Photo by John Brooke, courtesy Irene Jenks
Charismatic, daring, artistic. We don’t always associate these qualities with structural engineers, but the highly esteemed Bill LeMessurier, who passed away June 14 at the age of 81, embodied all of them.
Trained as an architect at the Harvard Graduate School of Design, LeMessurier graduated from the Massachusetts Institute of Technology with a master’s degree in building engineering and construction in 1953—“then all his [Harvard] classmates hired him,” remembers his wife, Dorothy, who married him the same year.
Indeed, since LeMessurier started his eponymous practice in 1961, he distinguished himself with a sensitivity to architects’ aspirations. “He was a real collaborator—he understood what an architect was trying to do, and was better able to respond to architects’ needs than the normal structural engineer,” says Mysore Ravindra, president and principal structural engineer of LeMessurier Consultants.
Ravindra points to the Federal Reserve Bank of Boston and New York’s iconic Citicorp building, both designed by architect Hugh Stubbins, as prime examples of LeMessurier’s understanding of architecture: “Bill came up with structural systems that suited the architects, but that other engineers would have hesitated to design.” Working with colleagues at MIT, for example, LeMessurier invented a staggered truss system to carry a tall building’s gravity and wind loads, have many advantages over conventional steel frame structures, including large column-free spaces. Staggered trusses are still widely used in hotel and condominium construction. To increase tenants’ comfort level in the lightweight Citicorp tower, LeMessurier used a tuned mass damper: a first for skyscraper design.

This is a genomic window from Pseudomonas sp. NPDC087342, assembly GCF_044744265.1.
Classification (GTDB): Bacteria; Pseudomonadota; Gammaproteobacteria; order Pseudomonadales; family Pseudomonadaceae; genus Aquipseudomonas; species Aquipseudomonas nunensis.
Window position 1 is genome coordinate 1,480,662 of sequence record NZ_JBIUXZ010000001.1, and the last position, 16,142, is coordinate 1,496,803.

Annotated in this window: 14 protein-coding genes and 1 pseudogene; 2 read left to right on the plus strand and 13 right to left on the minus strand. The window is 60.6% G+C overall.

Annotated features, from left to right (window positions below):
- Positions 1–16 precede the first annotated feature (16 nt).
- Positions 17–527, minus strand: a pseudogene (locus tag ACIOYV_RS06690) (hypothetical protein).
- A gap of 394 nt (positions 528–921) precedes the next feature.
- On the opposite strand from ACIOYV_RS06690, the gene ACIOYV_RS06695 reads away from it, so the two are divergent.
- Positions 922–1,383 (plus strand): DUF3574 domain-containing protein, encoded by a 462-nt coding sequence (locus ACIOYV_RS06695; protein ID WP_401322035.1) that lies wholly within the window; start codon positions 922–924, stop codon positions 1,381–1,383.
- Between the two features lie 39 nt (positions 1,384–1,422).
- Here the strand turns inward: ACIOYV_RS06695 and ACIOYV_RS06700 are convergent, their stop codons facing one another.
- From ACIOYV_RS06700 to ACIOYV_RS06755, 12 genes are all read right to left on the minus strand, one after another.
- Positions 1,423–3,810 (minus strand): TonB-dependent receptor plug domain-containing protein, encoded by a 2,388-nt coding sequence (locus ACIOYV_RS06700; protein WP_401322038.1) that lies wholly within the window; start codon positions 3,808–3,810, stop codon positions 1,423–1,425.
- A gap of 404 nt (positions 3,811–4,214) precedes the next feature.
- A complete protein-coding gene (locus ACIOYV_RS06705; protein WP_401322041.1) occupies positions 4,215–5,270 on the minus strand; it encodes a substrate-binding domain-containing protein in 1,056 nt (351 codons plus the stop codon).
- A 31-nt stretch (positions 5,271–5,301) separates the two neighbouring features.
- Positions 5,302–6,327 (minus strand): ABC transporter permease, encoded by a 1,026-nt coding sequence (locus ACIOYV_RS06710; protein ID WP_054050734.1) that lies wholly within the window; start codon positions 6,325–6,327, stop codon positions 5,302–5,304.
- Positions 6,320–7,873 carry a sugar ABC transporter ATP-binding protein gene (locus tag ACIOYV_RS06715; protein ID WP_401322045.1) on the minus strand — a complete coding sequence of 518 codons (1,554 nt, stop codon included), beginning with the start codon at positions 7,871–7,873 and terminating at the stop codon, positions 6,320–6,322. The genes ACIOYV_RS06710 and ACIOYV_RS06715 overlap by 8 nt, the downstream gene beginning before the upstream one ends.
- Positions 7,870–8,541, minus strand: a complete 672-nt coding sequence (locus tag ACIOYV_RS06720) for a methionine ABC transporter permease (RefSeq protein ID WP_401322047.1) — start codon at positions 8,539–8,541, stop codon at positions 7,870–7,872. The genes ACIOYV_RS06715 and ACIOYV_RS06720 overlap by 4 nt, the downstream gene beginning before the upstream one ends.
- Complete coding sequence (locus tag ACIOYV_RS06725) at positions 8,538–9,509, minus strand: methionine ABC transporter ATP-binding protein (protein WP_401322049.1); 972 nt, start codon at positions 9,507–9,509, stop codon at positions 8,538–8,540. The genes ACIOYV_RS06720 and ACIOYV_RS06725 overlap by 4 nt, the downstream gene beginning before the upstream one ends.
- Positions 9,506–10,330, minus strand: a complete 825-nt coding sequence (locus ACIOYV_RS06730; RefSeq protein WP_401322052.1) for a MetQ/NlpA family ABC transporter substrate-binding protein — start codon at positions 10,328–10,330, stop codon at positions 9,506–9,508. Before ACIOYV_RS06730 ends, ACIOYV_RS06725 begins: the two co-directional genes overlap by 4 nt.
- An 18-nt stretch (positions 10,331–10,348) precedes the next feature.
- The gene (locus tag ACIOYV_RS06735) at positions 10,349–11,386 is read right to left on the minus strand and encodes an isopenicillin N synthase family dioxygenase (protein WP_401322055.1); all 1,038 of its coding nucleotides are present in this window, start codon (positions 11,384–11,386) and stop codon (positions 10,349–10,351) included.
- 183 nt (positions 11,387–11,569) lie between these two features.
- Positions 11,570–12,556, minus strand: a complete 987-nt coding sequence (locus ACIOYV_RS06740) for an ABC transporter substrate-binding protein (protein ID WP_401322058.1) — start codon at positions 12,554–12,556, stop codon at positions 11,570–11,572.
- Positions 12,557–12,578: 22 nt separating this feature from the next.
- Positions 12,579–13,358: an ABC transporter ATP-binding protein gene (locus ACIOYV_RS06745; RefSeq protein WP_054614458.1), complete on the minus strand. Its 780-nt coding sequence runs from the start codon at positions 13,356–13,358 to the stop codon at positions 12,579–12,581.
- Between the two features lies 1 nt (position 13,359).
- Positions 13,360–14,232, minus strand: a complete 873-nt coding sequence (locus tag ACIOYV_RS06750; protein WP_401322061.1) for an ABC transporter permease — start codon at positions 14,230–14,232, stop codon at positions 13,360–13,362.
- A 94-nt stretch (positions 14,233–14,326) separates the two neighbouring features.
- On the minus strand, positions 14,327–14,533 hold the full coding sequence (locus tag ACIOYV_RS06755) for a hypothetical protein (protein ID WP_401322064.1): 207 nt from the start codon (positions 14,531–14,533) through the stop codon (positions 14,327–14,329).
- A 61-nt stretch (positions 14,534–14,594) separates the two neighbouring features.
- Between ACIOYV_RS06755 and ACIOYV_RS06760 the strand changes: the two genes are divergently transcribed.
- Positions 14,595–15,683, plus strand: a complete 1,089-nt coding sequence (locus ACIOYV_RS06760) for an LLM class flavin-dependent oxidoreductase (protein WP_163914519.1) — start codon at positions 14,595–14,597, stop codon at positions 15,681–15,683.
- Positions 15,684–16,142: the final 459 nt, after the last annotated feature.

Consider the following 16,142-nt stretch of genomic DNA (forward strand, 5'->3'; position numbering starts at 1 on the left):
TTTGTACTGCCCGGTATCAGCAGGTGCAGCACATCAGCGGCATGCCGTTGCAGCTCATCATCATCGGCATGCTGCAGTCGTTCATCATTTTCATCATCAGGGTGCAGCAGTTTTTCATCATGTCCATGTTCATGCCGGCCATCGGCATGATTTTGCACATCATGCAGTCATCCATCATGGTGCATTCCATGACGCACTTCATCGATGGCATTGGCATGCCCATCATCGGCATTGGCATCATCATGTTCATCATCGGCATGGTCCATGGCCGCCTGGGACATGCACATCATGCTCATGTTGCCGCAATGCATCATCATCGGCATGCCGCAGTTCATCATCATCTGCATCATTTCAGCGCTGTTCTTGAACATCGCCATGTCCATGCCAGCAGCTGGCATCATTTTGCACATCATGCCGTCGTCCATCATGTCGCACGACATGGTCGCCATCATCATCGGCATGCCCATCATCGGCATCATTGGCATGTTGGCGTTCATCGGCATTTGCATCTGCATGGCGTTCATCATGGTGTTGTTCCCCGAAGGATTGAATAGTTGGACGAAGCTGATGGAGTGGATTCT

But LeMessurier’s daring and innovation sometimes came with a price. He later admitted to a series of misunderstandings that resulted in the 1977 Citicorp Center tower’s lack of reinforcing for quartering winds—leaving it vulnerable to collapse in a hurricane-force storm. The building’s structural system underwent extensive structural repairs during the summer of 1978. These did not become known to the public until 1995, when The New Yorker published an article detailing the saga.
In addition to his engineering consultancy, LeMessurier taught at both alma maters. His lessons captured the aesthetic appreciation, boldness, and social responsibility of his practice—and his equally outsize personality. “I remember well the first day of class,” Scott Simpson, FAIA, now senior principal at KlingStubbins, recalls. “Bill arrived, a bit late as usual, and addressed the first-year class: ‘Gentlemen,’ he said, ignoring the women in the room, ‘You’ve come to Harvard to learn how to be great architects and run your own firms someday. Hence, my job is not to teach you structural engineering. My job is to teach you how to have lunch with your structural engineer!’”
After retiring from LeMessurier Consultants in 1991, LeMessurier continued teaching at both Harvard and MIT until 2003, when, his wife says, an advancing case of Alzheimer’s obliged him to step down. While recovering from hip surgery on June 1, he developed an embolism that caused his death. Dorothy LeMessurier says that a memorial service is tentatively scheduled for October 13 at the Harvard GSD.
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